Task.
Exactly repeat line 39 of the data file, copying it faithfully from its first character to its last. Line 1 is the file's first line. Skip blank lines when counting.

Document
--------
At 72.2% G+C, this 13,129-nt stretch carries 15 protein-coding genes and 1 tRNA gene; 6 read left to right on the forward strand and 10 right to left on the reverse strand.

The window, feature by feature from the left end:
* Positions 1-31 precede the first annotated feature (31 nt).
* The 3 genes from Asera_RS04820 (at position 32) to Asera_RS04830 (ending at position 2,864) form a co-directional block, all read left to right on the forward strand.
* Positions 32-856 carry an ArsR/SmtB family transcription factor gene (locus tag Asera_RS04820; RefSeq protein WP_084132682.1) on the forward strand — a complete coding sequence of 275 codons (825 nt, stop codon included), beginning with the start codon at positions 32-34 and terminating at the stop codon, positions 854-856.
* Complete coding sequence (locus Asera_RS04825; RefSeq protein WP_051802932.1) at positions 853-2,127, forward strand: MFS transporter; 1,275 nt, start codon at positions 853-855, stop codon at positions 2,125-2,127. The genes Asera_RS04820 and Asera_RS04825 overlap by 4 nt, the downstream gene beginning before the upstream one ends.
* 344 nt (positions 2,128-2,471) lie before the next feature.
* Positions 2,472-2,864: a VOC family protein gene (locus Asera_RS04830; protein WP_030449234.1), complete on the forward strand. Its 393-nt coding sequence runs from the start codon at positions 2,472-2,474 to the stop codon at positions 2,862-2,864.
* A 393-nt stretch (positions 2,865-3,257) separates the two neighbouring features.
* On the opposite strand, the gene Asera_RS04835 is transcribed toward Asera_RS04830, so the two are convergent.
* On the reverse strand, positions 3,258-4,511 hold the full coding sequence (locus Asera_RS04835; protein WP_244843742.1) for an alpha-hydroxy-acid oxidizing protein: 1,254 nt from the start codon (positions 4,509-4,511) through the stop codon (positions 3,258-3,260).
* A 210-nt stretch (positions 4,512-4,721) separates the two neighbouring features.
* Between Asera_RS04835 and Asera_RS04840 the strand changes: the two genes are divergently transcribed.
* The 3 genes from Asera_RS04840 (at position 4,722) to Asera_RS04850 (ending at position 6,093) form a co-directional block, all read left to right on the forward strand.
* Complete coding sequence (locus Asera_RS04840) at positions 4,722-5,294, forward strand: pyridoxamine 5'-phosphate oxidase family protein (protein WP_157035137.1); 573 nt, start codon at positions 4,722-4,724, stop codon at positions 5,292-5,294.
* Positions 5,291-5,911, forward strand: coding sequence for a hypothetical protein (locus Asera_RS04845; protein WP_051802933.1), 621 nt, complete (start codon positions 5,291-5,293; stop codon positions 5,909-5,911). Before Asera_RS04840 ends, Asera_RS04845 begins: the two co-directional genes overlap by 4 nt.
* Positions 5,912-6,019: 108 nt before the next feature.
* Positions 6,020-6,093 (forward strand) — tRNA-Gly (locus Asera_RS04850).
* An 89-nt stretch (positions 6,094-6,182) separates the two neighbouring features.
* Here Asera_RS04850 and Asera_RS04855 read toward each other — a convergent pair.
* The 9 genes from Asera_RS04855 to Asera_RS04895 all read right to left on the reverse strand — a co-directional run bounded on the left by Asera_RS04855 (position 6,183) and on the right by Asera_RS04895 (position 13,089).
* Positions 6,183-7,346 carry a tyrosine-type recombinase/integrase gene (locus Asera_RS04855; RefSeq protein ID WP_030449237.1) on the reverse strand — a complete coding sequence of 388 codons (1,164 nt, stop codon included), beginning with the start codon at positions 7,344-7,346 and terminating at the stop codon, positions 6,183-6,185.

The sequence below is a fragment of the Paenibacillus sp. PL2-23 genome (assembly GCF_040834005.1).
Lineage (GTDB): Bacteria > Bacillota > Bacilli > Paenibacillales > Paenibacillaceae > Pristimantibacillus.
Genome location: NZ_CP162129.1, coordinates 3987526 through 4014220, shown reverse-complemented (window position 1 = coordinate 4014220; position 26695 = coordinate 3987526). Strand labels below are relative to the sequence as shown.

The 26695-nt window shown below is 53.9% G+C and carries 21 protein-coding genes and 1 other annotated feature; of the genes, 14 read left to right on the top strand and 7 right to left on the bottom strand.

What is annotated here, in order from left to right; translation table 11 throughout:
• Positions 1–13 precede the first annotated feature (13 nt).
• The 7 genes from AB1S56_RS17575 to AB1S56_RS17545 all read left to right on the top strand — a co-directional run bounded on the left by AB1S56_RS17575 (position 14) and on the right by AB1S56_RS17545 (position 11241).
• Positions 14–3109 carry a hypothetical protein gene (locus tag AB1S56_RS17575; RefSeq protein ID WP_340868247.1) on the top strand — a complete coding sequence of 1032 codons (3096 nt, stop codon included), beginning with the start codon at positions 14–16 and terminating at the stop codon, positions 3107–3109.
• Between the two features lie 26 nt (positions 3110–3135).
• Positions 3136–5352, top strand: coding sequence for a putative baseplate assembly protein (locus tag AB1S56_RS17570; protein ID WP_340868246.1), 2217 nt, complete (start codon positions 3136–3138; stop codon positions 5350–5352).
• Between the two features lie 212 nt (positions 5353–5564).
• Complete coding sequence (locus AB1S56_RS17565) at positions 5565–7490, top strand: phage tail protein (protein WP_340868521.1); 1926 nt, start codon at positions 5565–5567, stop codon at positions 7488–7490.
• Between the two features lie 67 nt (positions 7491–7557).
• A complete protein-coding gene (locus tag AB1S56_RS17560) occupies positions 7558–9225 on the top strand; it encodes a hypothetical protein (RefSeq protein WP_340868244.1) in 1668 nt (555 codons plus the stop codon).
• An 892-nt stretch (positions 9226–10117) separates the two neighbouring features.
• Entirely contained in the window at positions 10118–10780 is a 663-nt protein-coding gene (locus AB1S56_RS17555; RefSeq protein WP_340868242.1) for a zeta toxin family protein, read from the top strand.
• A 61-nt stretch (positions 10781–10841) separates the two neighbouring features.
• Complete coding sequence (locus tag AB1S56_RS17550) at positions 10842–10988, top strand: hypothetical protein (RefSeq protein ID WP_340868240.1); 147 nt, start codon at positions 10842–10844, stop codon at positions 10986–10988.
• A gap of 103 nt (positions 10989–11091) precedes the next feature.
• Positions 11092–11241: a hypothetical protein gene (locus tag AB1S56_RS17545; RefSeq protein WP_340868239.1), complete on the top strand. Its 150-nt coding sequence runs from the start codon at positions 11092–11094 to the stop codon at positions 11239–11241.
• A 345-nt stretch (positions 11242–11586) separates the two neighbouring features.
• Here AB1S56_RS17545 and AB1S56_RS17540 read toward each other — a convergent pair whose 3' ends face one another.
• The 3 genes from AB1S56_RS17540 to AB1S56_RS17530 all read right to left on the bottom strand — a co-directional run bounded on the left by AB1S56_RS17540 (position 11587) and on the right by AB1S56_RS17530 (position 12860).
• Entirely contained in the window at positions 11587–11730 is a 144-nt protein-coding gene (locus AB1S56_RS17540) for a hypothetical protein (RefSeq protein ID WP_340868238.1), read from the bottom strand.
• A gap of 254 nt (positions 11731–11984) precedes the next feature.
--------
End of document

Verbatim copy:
• A 61-nt stretch (positions 10781–10841) separates the two neighbouring features.